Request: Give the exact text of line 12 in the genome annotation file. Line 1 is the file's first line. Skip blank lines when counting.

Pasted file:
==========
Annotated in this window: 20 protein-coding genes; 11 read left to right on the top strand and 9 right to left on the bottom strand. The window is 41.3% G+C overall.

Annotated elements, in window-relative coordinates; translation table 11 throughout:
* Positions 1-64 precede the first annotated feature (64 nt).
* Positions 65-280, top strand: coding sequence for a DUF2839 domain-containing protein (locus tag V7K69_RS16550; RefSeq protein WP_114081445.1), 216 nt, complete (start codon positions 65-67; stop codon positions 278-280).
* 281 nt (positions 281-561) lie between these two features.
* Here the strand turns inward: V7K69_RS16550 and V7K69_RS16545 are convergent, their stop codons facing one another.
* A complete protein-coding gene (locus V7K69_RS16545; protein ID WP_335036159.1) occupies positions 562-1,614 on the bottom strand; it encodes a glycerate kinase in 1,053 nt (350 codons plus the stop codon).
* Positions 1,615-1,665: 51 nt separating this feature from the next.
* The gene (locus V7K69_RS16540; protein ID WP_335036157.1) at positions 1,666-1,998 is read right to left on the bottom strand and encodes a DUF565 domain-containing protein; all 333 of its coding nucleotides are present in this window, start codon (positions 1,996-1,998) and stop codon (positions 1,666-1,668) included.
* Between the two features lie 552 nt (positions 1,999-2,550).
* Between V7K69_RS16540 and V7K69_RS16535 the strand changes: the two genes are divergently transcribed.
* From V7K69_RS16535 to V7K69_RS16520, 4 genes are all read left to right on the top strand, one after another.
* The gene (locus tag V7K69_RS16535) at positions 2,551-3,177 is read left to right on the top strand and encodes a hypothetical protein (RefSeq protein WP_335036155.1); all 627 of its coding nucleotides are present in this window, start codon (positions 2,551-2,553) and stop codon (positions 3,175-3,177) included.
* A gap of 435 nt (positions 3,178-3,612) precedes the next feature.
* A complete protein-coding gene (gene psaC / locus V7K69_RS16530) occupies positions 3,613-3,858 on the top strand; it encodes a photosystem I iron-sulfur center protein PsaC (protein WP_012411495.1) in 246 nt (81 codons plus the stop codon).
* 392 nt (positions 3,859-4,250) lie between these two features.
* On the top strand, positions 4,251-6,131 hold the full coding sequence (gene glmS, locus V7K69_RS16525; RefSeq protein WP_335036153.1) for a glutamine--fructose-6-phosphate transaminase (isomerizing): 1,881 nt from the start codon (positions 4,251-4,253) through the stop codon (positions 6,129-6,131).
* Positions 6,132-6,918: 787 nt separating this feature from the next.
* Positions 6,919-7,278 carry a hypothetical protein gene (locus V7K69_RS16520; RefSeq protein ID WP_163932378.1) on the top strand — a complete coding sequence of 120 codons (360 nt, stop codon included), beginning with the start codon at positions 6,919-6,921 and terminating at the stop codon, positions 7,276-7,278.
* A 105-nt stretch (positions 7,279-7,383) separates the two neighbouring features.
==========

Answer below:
* From V7K69_RS16535 to V7K69_RS16520, 4 genes are all read left to right on the top strand, one after another.